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Little on the outside, big on the inside

Schuber Liquor Store is a Park Avenue institution

Left: Ronald, better known as “Ron,” Greg’s father; Below: Edwin, Greg’s grandfather

​Schuber Liquor Store is unique in Rochester; it has been in the same family and in the same desirable city location since October 1945. I set out to interview third-generation owner Greg Schuber about his business on Park Avenue near Oxford Street and ended up at a pizza party with Greg and his wife, all four of their children, a daughter’s boyfriend, and a son’s girlfriend in one of the apartments in the old home that also houses the store. The apartment just happens to feature a well-stocked, built-in bar. Schuber offspring and friends occupy the building’s three apartments.

(585): What led to your grandfather opening a liquor store on Park Avenue?

Greg: My grandfather Edwin Schuber was an engineer—he worked for Haloid, which was Xerox back in the old days. He was a stubborn guy, and he was never good at taking orders. He ended up quitting, and the first thing he did was to buy a diner—like the Highland Diner—one of those. It was downtown somewhere. But that didn’t go great, either. He was thinking about a liquor store, and he had two locations to choose from. One was over in the Bull’s Head area near St. Mary’s Hospital, and the other was here. We’re fortunate that he chose Park Ave. My dad, Ron, was there to put the first bottles on the shelves. Then my dad went to college to be a phys ed teacher. When my grampa passed away in ’65, my dad took it over. After college, I worked at a couple of sporting goods stores. I decided those weren’t really doing it for me, so I asked my dad one night, “What if I come work for you?”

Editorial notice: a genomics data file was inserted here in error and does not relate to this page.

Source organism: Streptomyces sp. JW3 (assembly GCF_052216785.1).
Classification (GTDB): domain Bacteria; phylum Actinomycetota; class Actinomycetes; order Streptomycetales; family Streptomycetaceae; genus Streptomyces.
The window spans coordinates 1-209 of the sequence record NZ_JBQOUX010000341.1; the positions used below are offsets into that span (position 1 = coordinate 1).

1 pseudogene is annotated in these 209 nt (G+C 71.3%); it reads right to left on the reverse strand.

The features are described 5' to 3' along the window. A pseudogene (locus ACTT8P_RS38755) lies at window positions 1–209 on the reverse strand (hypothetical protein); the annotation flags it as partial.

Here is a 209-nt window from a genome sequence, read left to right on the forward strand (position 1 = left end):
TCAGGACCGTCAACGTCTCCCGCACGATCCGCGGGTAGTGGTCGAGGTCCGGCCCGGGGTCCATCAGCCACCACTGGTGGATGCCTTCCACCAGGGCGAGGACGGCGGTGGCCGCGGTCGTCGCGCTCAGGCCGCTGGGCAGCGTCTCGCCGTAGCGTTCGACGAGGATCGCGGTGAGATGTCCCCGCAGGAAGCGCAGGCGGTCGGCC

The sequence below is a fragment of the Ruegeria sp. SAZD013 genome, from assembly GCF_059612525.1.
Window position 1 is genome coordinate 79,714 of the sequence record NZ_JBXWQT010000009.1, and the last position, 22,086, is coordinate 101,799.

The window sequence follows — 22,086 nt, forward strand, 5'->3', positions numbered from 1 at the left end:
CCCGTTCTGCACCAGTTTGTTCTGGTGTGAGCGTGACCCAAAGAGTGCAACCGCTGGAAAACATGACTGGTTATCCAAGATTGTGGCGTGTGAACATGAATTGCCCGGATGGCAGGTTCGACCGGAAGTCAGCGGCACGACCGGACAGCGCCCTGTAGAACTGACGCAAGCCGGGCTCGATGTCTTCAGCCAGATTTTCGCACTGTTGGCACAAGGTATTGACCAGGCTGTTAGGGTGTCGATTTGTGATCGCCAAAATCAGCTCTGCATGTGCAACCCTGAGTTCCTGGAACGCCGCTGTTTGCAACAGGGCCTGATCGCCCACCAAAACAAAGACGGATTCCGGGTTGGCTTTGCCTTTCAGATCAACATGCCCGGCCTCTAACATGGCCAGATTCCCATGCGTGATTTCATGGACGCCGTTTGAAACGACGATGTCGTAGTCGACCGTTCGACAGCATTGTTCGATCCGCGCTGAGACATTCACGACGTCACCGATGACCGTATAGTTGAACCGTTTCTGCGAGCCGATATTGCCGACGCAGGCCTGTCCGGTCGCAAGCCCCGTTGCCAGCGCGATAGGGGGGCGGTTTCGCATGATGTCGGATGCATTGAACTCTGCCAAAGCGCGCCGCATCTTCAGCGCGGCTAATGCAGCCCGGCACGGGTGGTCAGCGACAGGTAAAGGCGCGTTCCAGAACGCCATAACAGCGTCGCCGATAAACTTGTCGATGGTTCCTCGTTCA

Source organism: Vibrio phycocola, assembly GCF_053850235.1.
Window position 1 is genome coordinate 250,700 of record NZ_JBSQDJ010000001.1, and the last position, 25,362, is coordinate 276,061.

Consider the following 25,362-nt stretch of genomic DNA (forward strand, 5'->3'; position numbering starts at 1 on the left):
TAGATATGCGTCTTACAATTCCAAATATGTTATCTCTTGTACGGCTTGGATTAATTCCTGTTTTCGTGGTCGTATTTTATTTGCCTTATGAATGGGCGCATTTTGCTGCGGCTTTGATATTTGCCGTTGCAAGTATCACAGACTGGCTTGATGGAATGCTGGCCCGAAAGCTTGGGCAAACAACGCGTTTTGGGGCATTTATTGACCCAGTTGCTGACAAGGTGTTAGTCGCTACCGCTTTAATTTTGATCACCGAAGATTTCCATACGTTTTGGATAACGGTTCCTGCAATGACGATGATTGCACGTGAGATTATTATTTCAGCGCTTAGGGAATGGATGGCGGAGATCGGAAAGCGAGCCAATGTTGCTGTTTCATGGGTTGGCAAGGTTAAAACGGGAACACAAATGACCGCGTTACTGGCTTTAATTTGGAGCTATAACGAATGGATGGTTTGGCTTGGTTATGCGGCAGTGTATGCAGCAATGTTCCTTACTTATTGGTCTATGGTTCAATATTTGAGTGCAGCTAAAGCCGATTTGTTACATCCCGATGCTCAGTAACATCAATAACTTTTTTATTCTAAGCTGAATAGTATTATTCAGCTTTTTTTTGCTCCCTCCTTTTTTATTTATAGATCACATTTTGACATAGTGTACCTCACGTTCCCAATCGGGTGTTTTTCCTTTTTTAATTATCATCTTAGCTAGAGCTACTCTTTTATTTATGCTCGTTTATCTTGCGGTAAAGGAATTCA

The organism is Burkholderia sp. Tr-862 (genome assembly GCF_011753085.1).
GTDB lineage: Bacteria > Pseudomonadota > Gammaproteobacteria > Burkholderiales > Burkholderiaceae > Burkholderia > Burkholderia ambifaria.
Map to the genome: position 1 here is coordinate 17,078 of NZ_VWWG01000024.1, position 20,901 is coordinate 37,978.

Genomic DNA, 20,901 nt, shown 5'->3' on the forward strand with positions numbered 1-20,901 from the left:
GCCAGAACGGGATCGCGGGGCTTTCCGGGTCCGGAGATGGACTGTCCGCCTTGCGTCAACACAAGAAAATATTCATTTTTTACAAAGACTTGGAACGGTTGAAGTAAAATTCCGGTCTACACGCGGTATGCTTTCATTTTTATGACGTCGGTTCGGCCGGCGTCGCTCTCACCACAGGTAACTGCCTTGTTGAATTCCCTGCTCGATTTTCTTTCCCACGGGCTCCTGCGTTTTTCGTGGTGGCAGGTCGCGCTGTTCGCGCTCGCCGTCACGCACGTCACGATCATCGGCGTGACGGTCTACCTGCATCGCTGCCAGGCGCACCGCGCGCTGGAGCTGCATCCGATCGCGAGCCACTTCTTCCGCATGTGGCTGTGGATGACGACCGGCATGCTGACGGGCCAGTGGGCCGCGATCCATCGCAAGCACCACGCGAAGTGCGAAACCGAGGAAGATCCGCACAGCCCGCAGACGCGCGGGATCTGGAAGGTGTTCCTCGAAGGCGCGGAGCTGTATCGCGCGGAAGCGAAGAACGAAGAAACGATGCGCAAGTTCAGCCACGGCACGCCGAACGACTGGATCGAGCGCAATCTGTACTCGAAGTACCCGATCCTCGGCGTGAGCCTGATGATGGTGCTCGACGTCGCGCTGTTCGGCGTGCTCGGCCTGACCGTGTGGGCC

He said, “Well, you know it’s a whole different ball game, and it’s just me and you, and there aren’t many other coworkers.” 

I said, “I’ll give it a try.” That was in 1978. I helped him out a couple years before that during the summers when I was in college, so I’ve been here over forty years.

Donna: Greg’s father rented just the store, and then he bought the building.

(585): Have you seen any other liquor stores on Park Avenue with this kind of longevity?

Donna: When I first met Greg, there were two more liquor stores—one down by Hogan’s Hideaway and one in the plaza near Berkeley Street.

Greg: The one near Hogan’s was a little smaller than our store. It was just a tiny little place. They were in business for quite a while, but they went out of business a long time ago—like thirty-five years ago. Several stores have come in and out over the past ten years.

Cory: There was one on East and Alexander. They were only there for a few months.